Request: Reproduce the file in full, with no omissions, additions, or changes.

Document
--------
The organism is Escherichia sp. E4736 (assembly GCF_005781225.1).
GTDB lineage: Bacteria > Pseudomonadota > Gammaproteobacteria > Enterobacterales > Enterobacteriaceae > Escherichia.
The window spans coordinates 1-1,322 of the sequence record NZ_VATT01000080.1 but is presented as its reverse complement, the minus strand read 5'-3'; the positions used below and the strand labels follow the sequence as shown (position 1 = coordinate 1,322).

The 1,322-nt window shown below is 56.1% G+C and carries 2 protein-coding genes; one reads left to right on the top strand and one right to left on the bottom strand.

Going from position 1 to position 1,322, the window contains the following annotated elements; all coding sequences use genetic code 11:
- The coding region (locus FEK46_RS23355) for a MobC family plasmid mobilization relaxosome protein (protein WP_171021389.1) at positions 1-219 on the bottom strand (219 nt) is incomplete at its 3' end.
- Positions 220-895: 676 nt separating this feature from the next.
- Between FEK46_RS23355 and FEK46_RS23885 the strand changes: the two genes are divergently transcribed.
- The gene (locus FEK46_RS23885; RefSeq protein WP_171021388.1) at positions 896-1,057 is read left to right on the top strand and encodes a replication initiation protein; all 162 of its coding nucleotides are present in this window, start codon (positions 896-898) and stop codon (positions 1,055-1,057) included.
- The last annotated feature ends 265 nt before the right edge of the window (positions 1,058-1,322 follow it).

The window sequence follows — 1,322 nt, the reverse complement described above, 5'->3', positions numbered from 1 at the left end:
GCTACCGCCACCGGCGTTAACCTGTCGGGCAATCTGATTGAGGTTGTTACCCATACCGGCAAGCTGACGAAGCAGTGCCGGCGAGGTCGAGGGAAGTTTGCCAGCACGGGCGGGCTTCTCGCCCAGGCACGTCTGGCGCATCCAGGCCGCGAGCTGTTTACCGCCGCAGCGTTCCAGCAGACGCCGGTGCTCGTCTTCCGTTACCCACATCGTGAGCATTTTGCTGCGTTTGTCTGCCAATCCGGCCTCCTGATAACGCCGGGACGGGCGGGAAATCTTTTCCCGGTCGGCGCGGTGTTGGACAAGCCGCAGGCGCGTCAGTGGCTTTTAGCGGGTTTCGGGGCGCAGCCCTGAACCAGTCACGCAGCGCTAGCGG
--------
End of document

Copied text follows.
The organism is Escherichia sp. E4736 (assembly GCF_005781225.1).
GTDB lineage: Bacteria > Pseudomonadota > Gammaproteobacteria > Enterobacterales > Enterobacteriaceae > Escherichia.
The window spans coordinates 1-1,322 of the sequence record NZ_VATT01000080.1 but is presented as its reverse complement, the minus strand read 5'-3'; the positions used below and the strand labels follow the sequence as shown (position 1 = coordinate 1,322).

The 1,322-nt window shown below is 56.1% G+C and carries 2 protein-coding genes; one reads left to right on the top strand and one right to left on the bottom strand.

Going from position 1 to position 1,322, the window contains the following annotated elements; all coding sequences use genetic code 11:
- The coding region (locus FEK46_RS23355) for a MobC family plasmid mobilization relaxosome protein (protein WP_171021389.1) at positions 1-219 on the bottom strand (219 nt) is incomplete at its 3' end.
- Positions 220-895: 676 nt separating this feature from the next.
- Between FEK46_RS23355 and FEK46_RS23885 the strand changes: the two genes are divergently transcribed.
- The gene (locus FEK46_RS23885; RefSeq protein WP_171021388.1) at positions 896-1,057 is read left to right on the top strand and encodes a replication initiation protein; all 162 of its coding nucleotides are present in this window, start codon (positions 896-898) and stop codon (positions 1,055-1,057) included.
- The last annotated feature ends 265 nt before the right edge of the window (positions 1,058-1,322 follow it).

The window sequence follows — 1,322 nt, the reverse complement described above, 5'->3', positions numbered from 1 at the left end:
GCTACCGCCACCGGCGTTAACCTGTCGGGCAATCTGATTGAGGTTGTTACCCATACCGGCAAGCTGACGAAGCAGTGCCGGCGAGGTCGAGGGAAGTTTGCCAGCACGGGCGGGCTTCTCGCCCAGGCACGTCTGGCGCATCCAGGCCGCGAGCTGTTTACCGCCGCAGCGTTCCAGCAGACGCCGGTGCTCGTCTTCCGTTACCCACATCGTGAGCATTTTGCTGCGTTTGTCTGCCAATCCGGCCTCCTGATAACGCCGGGACGGGCGGGAAATCTTTTCCCGGTCGGCGCGGTGTTGGACAAGCCGCAGGCGCGTCAGTGGCTTTTAGCGGGTTTCGGGGCGCAGCCCTGAACCAGTCACGCAGCGCTAGCGG